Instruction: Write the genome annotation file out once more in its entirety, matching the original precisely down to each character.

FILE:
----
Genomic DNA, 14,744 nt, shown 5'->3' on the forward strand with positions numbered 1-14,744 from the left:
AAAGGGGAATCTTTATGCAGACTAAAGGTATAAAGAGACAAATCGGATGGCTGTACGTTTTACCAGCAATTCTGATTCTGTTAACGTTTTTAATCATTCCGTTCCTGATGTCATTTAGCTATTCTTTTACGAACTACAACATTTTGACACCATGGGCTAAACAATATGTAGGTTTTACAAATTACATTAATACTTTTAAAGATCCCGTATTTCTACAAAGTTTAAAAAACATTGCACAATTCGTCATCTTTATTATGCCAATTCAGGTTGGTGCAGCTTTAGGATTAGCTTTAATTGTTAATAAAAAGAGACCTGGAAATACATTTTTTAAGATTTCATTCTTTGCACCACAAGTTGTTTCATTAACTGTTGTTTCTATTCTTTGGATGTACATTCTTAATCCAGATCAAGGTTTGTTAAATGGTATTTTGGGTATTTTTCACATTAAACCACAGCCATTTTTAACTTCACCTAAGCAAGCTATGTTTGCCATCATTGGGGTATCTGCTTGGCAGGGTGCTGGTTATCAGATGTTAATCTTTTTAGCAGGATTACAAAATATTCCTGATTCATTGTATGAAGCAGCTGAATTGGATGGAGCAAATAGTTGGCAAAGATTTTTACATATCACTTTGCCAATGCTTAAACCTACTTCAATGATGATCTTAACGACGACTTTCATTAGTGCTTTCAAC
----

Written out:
Genomic DNA, 14,744 nt, shown 5'->3' on the forward strand with positions numbered 1-14,744 from the left:
AAAGGGGAATCTTTATGCAGACTAAAGGTATAAAGAGACAAATCGGATGGCTGTACGTTTTACCAGCAATTCTGATTCTGTTAACGTTTTTAATCATTCCGTTCCTGATGTCATTTAGCTATTCTTTTACGAACTACAACATTTTGACACCATGGGCTAAACAATATGTAGGTTTTACAAATTACATTAATACTTTTAAAGATCCCGTATTTCTACAAAGTTTAAAAAACATTGCACAATTCGTCATCTTTATTATGCCAATTCAGGTTGGTGCAGCTTTAGGATTAGCTTTAATTGTTAATAAAAAGAGACCTGGAAATACATTTTTTAAGATTTCATTCTTTGCACCACAAGTTGTTTCATTAACTGTTGTTTCTATTCTTTGGATGTACATTCTTAATCCAGATCAAGGTTTGTTAAATGGTATTTTGGGTATTTTTCACATTAAACCACAGCCATTTTTAACTTCACCTAAGCAAGCTATGTTTGCCATCATTGGGGTATCTGCTTGGCAGGGTGCTGGTTATCAGATGTTAATCTTTTTAGCAGGATTACAAAATATTCCTGATTCATTGTATGAAGCAGCTGAATTGGATGGAGCAAATAGTTGGCAAAGATTTTTACATATCACTTTGCCAATGCTTAAACCTACTTCAATGATGATCTTAACGACGACTTTCATTAGTGCTTTCAAC